Transfer Pricing: Why You Should Care

Cristina Morera, International Tax Senior Manager
August 2016

In an era of globalization and continued growth of international trade, inter-company pricing has become an everyday necessity for many businesses. But why has transfer pricing become such a hot tax issue?

Transfer prices (prices charged between related parties) directly affect the allocation of groupwide taxable income (and therefore taxes) across national tax jurisdictions. From a multinational company’s perspective, transfer pricing can help an organization to identify opportunities for business optimization. It can influence cash flow streams (e.g. less corporate tax imposed by the tax authorities will increase the resources at hand), investment decisions (e.g. a jurisdiction with frequent changes of the transfer pricing legislation may bring uncertainty, leading to a decision to exit a country) and key performance indicators (e.g. less corporate tax increases the profitability a company could offer to its shareholders). This opportunity to shift income from one jurisdiction to the other is however viewed as a threat by the tax authorities worldwide; no country – poor, emerging or wealthy – wants its tax base to suffer because of transfer pricing.

The Organisation for Economic Co-operation and Development (“OECD”), a key player in the area of international taxation, notes that transfer pricing is not an exact science. This represents a window of opportunity for tax authorities to impose transfer pricing adjustments and recalculation of taxes to be paid. This, together with fiscal shortfalls, has encouraged governments to identify transfer pricing as a soft target with the potential to produce large tax revenues.

In the US, Section 482 of the Internal Revenue Code gives the IRS the authority to adjust taxable income between two related parties to more accurately reflect the income earned by each party. Ever since the IRS settled a landmark case in 2006 in which GlaxoSmithKline Holdings Inc. agreed to pay $3.4 billion to resolve the largest tax dispute in the history of the IRS at that time, the IRS has continuously increased its enforcement efforts. In September 2015, the Large Business & International (“LB&I”) division was reorganized to include the Treaty and Transfer Pricing Operations Practice Area to address transfer pricing issues. The IRS has recently hired economists to expand its enforcement team. Amazon, AOL, Adobe, Hewlett-Packard, Microsoft, and other multinationals have made headlines because of transfer pricing disputes, with income adjustments ranging from tens of millions to upward of a billion dollars.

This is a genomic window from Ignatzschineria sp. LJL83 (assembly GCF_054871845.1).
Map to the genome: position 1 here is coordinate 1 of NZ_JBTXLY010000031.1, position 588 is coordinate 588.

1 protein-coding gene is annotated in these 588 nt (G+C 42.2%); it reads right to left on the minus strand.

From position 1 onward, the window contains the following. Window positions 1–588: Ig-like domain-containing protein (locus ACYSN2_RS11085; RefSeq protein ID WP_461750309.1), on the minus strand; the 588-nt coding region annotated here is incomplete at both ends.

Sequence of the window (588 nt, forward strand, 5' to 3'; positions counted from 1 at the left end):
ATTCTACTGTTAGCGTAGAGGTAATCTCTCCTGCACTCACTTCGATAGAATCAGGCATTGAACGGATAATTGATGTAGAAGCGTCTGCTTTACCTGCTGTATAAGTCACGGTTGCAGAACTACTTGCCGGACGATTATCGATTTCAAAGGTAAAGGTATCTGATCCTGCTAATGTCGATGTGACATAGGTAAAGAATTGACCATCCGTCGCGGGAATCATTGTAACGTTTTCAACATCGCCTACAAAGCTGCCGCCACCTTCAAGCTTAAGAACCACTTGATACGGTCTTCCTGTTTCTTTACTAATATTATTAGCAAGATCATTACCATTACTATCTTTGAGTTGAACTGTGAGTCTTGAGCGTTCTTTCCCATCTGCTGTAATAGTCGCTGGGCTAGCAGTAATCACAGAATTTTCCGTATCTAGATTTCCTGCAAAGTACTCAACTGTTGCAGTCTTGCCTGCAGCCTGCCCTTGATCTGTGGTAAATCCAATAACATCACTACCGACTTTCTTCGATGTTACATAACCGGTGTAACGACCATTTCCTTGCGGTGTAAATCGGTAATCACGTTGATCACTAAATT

However, the tentacles of transfer pricing are not designed exclusively to reach large multinational companies. In fact, the IRS is now expanding its scope to include mid-sized and smaller companies. Late last year, acting director of the IRS’s transfer pricing group David Varley noted that this initiative includes middle-market foreign-owned businesses, foreign parent companies that operate limited-risk distributors in the U.S., and entities based in the U.S. with assets that range between $10 million and $250 million.